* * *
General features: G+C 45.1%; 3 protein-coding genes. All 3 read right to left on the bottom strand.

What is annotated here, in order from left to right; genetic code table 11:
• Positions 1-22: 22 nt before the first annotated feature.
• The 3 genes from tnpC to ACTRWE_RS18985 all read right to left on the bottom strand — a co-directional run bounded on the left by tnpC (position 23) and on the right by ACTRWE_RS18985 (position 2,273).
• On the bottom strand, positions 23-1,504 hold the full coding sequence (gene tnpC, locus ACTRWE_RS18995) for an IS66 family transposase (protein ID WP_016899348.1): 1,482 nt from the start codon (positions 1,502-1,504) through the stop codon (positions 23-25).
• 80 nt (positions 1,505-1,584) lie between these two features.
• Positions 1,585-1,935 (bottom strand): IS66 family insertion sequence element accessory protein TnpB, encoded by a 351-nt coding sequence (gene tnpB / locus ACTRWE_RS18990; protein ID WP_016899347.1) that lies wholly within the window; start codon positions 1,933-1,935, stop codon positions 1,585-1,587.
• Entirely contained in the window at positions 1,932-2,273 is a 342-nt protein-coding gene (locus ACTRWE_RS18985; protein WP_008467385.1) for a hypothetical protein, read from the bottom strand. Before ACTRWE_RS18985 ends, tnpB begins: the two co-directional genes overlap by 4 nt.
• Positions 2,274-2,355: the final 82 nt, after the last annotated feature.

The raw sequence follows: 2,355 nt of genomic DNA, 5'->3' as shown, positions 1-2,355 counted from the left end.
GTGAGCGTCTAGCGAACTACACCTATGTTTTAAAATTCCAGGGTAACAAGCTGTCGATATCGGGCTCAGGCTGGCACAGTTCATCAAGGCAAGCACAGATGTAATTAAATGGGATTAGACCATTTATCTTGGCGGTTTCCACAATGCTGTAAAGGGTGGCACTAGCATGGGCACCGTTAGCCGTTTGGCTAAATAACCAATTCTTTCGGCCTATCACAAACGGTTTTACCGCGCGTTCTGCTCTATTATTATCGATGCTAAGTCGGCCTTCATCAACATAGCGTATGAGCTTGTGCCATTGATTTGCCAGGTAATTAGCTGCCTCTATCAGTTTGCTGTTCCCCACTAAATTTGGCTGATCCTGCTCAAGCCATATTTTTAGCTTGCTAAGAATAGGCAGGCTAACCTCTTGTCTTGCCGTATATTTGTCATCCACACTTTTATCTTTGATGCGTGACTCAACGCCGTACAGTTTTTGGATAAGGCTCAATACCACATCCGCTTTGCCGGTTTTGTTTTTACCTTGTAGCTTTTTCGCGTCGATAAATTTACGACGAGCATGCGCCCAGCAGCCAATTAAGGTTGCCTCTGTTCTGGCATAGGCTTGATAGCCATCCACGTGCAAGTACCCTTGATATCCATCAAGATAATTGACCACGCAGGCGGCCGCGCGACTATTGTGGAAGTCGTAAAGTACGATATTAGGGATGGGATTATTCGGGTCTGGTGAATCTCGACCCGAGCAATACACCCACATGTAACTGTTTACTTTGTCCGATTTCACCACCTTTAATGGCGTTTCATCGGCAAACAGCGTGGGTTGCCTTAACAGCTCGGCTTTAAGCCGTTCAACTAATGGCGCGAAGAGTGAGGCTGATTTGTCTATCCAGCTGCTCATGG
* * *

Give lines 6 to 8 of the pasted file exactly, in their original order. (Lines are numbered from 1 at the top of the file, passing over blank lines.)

• 80 nt (positions 1,505-1,584) lie between these two features.
• Positions 1,585-1,935 (bottom strand): IS66 family insertion sequence element accessory protein TnpB, encoded by a 351-nt coding sequence (gene tnpB / locus ACTRWE_RS18990; protein ID WP_016899347.1) that lies wholly within the window; start codon positions 1,933-1,935, stop codon positions 1,585-1,587.
• Entirely contained in the window at positions 1,932-2,273 is a 342-nt protein-coding gene (locus ACTRWE_RS18985; protein WP_008467385.1) for a hypothetical protein, read from the bottom strand. Before ACTRWE_RS18985 ends, tnpB begins: the two co-directional genes overlap by 4 nt.